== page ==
Collective responses to curb terrorism continues to remain elusive: India
United Nations, Nov 06: Terrorism has emerged as one of the worst forms of violation of human rights yet any meaningful collective response to address the menace continues to remain elusive, India told the UN, stressing on cooperation among nations to deny safe havens to terrorists and extradite perpetrators of terror acts.
Speaking at the General Assembly session on 'Report of the Human Rights Council', India's Deputy Permanent Representative to the UN, Ambassador K Nagaraj Naidu said India appreciates the role of the Council in advocating a balanced approach that considers the impact of terrorism on the enjoyment of human rights while espousing international cooperation to combat the menace of terrorism.
"Terrorism has emerged as one of the worst forms of violation of human rights. Despite terrorism being acknowledged as one of the foremost global challenges, any meaningful collective responses to address this menace continues to remain elusive," Naidu said. "We will continue to seek the cooperation of all States to prevent any support from reaching terrorist groups, to deny terrorists safe havens and to extradite the perpetrators of terrorist acts or supporters," he said. Naidu called on the UN Member States to take all measures to address propaganda advocating hatred or misuse of the Internet and other social media for spreading violent extremist ideologies fuelling terror, thereby gravely threatening the human rights and human dignity of millions.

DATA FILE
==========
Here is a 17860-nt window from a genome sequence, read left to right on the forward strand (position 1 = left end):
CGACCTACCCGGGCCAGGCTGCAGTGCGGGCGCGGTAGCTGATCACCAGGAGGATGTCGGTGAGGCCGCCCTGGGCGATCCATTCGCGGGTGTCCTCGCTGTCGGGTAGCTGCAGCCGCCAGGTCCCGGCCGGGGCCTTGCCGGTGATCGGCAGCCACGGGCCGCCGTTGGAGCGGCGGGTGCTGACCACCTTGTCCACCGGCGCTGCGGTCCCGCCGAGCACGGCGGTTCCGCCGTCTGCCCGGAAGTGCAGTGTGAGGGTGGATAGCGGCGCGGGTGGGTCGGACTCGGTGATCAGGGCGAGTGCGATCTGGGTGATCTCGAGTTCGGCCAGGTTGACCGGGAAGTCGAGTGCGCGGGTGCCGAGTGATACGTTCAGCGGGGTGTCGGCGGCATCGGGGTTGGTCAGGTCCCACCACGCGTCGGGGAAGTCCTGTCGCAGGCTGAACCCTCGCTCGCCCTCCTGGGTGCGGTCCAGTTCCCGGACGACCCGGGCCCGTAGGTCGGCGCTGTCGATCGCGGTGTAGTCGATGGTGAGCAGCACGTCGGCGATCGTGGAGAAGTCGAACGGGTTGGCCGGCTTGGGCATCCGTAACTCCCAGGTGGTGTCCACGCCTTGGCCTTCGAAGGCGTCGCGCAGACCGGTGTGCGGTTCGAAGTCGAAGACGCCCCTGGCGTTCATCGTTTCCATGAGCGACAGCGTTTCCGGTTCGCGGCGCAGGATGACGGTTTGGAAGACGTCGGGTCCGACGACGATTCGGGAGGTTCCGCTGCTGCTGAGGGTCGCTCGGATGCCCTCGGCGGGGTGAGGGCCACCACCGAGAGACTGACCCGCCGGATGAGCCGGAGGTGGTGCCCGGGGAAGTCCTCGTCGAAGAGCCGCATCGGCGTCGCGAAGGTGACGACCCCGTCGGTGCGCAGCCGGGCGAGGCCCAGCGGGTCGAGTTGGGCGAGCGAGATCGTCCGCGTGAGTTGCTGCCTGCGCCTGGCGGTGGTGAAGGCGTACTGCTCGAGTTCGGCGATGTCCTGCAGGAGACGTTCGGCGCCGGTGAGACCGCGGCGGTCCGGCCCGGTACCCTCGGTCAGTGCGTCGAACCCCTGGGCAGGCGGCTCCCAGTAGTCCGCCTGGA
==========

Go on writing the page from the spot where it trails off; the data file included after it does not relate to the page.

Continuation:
He said the unique and inclusive mechanism of Universal Periodic Review (UPR) has bolstered the credibility and effectiveness of the Council. "We need to retain its universality and further improve its efficiency by rationalising recommendations and by avoiding using it for imposing specific thematic issues that may not have acquired universal acceptance."
Naidu stressed that India firmly believes human rights issues cannot be approached in isolation, ignoring the complex and intricate relationship between human rights, development, democracy and international cooperation. "We will also work towards addressing constraints on national capacities to implement human rights obligations; instances of politicisation of human rights; and; perceived intrusiveness beyond mandated activities - as these remain areas of concern," he said.
India will strive to find practical measures to protect and promote economic, social and cultural rights and civil and political rights in a comprehensive and balanced manner. He also highlighted that sky-rocketing prices of life-saving medicines, vaccines, and healthcare costs that push hundreds of millions into impoverishment every year constitute a barrier for realisation of all human rights.
Voicing appreciation for the significant contribution made by the Council in recognising access to medicines as a fundamental component of realising the right to highest attainable standard of health, Naidu said there is also need to place the human rights dimensions of access to medicines and vaccines at the centre of global efforts to ensure the full realisation of the health-related goals of the Sustainable Development Agenda.